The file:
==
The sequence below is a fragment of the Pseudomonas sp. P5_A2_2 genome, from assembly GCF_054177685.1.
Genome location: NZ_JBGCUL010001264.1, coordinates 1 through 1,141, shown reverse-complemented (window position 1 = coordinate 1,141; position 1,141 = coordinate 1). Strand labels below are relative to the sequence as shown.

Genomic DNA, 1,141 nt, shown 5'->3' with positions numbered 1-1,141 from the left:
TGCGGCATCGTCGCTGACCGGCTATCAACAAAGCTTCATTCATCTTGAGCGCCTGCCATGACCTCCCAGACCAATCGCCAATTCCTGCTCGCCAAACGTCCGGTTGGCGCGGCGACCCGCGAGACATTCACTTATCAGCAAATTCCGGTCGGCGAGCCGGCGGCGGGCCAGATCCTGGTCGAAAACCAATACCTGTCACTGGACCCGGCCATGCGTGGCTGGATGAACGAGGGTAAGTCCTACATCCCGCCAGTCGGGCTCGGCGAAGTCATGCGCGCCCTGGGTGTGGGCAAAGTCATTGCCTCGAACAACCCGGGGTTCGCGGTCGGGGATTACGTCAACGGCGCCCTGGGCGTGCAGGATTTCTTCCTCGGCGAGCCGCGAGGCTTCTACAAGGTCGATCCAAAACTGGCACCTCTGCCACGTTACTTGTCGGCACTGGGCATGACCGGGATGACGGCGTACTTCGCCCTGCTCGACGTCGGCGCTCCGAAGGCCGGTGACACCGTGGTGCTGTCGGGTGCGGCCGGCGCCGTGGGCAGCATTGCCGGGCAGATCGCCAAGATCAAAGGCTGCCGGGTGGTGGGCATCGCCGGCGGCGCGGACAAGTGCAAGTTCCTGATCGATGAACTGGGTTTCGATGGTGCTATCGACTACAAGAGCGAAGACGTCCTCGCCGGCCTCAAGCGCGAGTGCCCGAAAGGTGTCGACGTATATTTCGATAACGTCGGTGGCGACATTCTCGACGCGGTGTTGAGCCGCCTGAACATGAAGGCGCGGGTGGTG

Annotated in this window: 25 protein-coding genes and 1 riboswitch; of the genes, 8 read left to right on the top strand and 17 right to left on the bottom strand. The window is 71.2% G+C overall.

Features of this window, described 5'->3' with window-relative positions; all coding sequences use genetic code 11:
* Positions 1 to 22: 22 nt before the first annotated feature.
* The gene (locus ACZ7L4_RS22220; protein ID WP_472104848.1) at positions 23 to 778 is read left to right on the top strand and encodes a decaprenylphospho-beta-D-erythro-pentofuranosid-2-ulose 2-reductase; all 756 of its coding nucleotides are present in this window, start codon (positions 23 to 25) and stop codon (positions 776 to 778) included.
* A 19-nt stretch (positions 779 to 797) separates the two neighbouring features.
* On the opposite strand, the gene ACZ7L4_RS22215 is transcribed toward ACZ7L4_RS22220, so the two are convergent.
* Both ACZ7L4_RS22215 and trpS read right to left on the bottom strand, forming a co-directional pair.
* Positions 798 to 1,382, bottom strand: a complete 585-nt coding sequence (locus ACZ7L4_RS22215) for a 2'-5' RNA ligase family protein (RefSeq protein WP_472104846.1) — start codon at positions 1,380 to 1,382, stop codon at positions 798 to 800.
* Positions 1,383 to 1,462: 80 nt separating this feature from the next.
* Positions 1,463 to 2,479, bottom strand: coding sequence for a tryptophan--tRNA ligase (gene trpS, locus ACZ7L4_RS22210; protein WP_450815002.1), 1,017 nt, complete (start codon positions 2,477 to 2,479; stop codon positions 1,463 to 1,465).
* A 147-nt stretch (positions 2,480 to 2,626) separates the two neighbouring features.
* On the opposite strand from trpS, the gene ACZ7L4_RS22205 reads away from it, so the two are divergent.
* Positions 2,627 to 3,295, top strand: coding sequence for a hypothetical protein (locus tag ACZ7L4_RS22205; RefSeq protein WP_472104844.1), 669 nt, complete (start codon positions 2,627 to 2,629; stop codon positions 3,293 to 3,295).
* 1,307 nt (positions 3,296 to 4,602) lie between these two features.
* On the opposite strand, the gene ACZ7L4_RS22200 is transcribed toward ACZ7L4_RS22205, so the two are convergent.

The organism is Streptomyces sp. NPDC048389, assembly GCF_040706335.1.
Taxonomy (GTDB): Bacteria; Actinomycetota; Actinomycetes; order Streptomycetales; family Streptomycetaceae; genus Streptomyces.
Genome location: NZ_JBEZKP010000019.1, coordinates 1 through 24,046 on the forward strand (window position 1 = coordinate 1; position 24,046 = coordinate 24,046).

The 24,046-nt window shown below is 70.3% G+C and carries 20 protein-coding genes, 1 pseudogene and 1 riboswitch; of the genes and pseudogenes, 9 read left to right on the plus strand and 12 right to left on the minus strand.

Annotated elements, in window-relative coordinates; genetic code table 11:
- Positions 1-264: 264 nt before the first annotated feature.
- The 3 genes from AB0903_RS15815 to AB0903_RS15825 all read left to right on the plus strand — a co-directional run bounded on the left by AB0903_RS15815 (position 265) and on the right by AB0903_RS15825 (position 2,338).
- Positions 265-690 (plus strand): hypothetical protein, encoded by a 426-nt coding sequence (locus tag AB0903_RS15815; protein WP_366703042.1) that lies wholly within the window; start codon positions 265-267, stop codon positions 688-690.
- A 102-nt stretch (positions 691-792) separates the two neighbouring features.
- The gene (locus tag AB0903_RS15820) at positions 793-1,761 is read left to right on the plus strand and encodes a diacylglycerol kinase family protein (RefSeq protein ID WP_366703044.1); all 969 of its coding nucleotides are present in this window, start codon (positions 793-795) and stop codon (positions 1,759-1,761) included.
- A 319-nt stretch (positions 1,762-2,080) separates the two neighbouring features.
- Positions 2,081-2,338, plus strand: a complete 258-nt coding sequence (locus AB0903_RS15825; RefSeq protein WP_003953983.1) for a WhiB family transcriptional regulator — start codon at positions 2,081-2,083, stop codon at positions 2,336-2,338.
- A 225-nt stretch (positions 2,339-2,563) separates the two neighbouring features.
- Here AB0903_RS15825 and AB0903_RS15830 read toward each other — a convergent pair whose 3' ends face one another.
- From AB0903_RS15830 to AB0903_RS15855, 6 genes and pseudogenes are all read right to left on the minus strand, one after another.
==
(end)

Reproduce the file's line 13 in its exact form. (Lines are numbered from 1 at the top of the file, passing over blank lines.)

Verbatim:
* Positions 1,383 to 1,462: 80 nt separating this feature from the next.